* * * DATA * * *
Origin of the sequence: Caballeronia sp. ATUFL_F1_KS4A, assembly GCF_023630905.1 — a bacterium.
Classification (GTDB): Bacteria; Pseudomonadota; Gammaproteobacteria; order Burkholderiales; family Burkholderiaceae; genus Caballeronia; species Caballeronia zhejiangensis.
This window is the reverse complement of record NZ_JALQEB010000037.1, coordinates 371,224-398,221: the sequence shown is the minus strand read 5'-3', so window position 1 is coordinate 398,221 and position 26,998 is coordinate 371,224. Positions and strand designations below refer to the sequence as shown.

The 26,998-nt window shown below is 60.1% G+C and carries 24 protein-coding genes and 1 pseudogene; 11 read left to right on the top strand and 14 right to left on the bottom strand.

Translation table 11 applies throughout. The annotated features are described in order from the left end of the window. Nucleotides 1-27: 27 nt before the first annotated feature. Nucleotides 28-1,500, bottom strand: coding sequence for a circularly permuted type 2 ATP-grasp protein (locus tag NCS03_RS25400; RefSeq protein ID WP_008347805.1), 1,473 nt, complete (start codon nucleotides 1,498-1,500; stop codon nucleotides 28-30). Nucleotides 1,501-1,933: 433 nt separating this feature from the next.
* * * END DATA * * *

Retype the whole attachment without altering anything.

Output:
Origin of the sequence: Caballeronia sp. ATUFL_F1_KS4A, assembly GCF_023630905.1 — a bacterium.
Classification (GTDB): Bacteria; Pseudomonadota; Gammaproteobacteria; order Burkholderiales; family Burkholderiaceae; genus Caballeronia; species Caballeronia zhejiangensis.
This window is the reverse complement of record NZ_JALQEB010000037.1, coordinates 371,224-398,221: the sequence shown is the minus strand read 5'-3', so window position 1 is coordinate 398,221 and position 26,998 is coordinate 371,224. Positions and strand designations below refer to the sequence as shown.

The 26,998-nt window shown below is 60.1% G+C and carries 24 protein-coding genes and 1 pseudogene; 11 read left to right on the top strand and 14 right to left on the bottom strand.

Translation table 11 applies throughout. The annotated features are described in order from the left end of the window. Nucleotides 1-27: 27 nt before the first annotated feature. Nucleotides 28-1,500, bottom strand: coding sequence for a circularly permuted type 2 ATP-grasp protein (locus tag NCS03_RS25400; RefSeq protein ID WP_008347805.1), 1,473 nt, complete (start codon nucleotides 1,498-1,500; stop codon nucleotides 28-30). Nucleotides 1,501-1,933: 433 nt separating this feature from the next.